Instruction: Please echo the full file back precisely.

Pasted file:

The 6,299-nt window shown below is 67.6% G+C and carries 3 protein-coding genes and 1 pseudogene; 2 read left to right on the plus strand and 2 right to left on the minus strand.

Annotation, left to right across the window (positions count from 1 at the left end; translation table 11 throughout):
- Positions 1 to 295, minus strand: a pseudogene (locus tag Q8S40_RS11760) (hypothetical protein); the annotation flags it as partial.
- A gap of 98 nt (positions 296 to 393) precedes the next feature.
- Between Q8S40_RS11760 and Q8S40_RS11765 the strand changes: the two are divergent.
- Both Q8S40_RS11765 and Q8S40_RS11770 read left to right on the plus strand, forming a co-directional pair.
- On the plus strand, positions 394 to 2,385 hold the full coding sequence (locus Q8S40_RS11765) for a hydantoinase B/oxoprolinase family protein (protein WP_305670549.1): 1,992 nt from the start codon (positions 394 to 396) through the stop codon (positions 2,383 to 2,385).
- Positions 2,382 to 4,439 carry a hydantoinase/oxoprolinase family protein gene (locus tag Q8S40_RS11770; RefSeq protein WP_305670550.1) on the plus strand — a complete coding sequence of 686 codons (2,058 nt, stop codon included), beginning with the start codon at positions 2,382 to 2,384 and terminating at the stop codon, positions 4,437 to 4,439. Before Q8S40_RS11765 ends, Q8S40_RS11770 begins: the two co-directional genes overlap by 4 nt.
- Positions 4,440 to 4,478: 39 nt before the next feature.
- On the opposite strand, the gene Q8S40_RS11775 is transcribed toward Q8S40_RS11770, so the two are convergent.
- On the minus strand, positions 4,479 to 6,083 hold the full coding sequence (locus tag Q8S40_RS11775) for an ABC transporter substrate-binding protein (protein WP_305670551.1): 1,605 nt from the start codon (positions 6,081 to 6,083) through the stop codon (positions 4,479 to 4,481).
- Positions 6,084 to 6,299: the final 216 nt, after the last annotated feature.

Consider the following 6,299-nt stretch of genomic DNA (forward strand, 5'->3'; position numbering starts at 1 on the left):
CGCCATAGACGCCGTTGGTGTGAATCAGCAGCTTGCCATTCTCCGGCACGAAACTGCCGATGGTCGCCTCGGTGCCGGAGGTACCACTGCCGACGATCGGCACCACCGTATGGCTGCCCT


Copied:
The 6,299-nt window shown below is 67.6% G+C and carries 3 protein-coding genes and 1 pseudogene; 2 read left to right on the plus strand and 2 right to left on the minus strand.

Annotation, left to right across the window (positions count from 1 at the left end; translation table 11 throughout):
- Positions 1 to 295, minus strand: a pseudogene (locus tag Q8S40_RS11760) (hypothetical protein); the annotation flags it as partial.
- A gap of 98 nt (positions 296 to 393) precedes the next feature.
- Between Q8S40_RS11760 and Q8S40_RS11765 the strand changes: the two are divergent.
- Both Q8S40_RS11765 and Q8S40_RS11770 read left to right on the plus strand, forming a co-directional pair.
- On the plus strand, positions 394 to 2,385 hold the full coding sequence (locus Q8S40_RS11765) for a hydantoinase B/oxoprolinase family protein (protein WP_305670549.1): 1,992 nt from the start codon (positions 394 to 396) through the stop codon (positions 2,383 to 2,385).
- Positions 2,382 to 4,439 carry a hydantoinase/oxoprolinase family protein gene (locus tag Q8S40_RS11770; RefSeq protein WP_305670550.1) on the plus strand — a complete coding sequence of 686 codons (2,058 nt, stop codon included), beginning with the start codon at positions 2,382 to 2,384 and terminating at the stop codon, positions 4,437 to 4,439. Before Q8S40_RS11765 ends, Q8S40_RS11770 begins: the two co-directional genes overlap by 4 nt.
- Positions 4,440 to 4,478: 39 nt before the next feature.
- On the opposite strand, the gene Q8S40_RS11775 is transcribed toward Q8S40_RS11770, so the two are convergent.
- On the minus strand, positions 4,479 to 6,083 hold the full coding sequence (locus tag Q8S40_RS11775) for an ABC transporter substrate-binding protein (protein WP_305670551.1): 1,605 nt from the start codon (positions 6,081 to 6,083) through the stop codon (positions 4,479 to 4,481).
- Positions 6,084 to 6,299: the final 216 nt, after the last annotated feature.

Consider the following 6,299-nt stretch of genomic DNA (forward strand, 5'->3'; position numbering starts at 1 on the left):
CGCCATAGACGCCGTTGGTGTGAATCAGCAGCTTGCCATTCTCCGGCACGAAACTGCCGATGGTCGCCTCGGTGCCGGAGGTACCACTGCCGACGATCGGCACCACCGTATGGCTGCCCT